22 ton booster China’s Long March 5B launch vehicle fell near the island of Borneo. This is the third time in two years that China has allowed such a large rocket fragment to re-enter the atmosphere uncontrollably. spaceflightnow.
There were no reports of casualties or any damage caused by the fall of the booster.
The Long March 5B rocket launched on July 24 and launched a new Chinese space station module into orbit. It was one of the heaviest space cargoes to have been delivered into orbit in recent times.
The first stage of the rocket, 30 meters high, was launched by two engines that run on hydrogen fuel. The four attached boosters burned their fuel and, minutes after launch, detached and fell into the South China Sea. But the design of the Long March 5B, one of the most powerful rockets in the world, suggests that its first stage will go into orbit.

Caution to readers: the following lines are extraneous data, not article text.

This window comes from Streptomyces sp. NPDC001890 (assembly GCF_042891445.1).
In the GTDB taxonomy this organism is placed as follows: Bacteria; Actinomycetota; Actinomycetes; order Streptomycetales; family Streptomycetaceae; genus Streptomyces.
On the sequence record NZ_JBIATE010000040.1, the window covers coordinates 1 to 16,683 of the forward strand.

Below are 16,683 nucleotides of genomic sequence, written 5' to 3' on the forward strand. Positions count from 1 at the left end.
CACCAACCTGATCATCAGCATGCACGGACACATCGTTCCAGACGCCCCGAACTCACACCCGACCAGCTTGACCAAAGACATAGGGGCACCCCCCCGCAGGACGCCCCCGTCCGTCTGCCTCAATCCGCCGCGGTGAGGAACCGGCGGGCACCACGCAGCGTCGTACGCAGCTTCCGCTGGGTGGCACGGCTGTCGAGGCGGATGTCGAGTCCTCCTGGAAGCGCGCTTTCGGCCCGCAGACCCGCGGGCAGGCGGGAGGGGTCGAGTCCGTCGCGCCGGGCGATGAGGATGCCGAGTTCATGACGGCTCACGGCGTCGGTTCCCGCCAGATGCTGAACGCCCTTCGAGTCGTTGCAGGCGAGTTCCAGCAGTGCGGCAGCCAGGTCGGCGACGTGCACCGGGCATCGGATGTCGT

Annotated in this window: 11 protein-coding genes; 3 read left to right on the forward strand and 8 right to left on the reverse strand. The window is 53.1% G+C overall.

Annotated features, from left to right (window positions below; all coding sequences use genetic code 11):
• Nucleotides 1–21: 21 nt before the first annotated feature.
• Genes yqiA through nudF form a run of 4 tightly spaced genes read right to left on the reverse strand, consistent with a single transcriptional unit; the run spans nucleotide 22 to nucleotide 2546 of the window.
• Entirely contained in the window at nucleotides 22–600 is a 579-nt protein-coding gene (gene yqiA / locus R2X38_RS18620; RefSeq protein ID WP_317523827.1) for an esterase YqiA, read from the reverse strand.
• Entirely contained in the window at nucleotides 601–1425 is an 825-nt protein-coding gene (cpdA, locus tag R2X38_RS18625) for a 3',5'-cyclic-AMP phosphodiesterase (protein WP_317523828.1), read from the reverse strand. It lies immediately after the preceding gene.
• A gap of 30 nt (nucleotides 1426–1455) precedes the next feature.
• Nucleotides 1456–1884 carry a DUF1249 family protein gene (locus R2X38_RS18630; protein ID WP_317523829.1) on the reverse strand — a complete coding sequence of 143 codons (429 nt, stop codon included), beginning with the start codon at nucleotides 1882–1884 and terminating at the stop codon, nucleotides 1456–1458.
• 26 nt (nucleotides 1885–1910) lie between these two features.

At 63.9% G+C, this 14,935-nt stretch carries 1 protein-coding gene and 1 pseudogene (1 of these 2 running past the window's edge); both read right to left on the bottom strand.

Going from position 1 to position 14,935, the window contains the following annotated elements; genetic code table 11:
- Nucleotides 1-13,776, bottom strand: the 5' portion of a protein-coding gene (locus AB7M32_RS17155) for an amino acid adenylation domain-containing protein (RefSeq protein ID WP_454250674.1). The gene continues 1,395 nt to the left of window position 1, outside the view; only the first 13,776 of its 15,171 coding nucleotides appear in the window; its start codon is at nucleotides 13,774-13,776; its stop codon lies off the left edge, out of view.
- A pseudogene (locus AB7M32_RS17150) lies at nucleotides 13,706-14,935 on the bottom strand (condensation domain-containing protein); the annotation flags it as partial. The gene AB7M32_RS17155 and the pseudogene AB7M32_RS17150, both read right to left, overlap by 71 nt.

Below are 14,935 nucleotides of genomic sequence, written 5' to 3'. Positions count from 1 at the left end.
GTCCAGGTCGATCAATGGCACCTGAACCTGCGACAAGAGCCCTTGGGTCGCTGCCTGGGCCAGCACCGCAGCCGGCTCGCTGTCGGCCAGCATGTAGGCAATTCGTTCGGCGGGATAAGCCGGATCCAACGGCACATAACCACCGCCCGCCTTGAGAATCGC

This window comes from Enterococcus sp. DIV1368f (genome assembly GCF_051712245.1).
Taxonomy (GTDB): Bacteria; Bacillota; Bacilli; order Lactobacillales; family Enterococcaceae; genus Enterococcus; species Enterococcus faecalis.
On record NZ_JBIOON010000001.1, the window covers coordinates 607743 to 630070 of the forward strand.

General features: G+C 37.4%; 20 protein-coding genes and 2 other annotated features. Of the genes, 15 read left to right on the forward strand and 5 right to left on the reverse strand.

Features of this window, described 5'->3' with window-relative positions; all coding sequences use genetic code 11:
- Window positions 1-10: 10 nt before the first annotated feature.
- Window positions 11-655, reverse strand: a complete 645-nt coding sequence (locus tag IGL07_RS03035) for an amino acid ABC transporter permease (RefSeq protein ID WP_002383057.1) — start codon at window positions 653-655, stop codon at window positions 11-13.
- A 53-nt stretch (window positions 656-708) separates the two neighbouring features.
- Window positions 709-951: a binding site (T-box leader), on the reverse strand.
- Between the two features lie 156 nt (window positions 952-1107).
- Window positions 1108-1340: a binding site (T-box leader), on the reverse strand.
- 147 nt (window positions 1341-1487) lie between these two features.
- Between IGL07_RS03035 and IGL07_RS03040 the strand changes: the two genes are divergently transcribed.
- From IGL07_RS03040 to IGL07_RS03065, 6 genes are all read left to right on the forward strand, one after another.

US Space Command confirmed that the booster fragment re-entered the planet’s atmosphere at 16:45 GMT on July 31. The Chinese Space Agency said in a statement that all of the surviving rocket debris fell into the Sulu Sea at about 9.1 degrees north latitude and 119 degrees east longitude.
Social media users posted messages with videos that were filmed during the entry of debris into the atmosphere. So, the video posted below was filmed on the island of Borneo.
meteor spotted in kuching! #jalanbako 31/7/2022 pic.twitter.com/ff8b2zI2sw
— Nazri sulaiman (@nazriacai) July 30, 2022
There were no reports of any damage caused by the impact of the rocket. However, the case has again raised concerns about China’s use of rockets whose first stages return to Earth uncontrollably, and its neglect of space debris.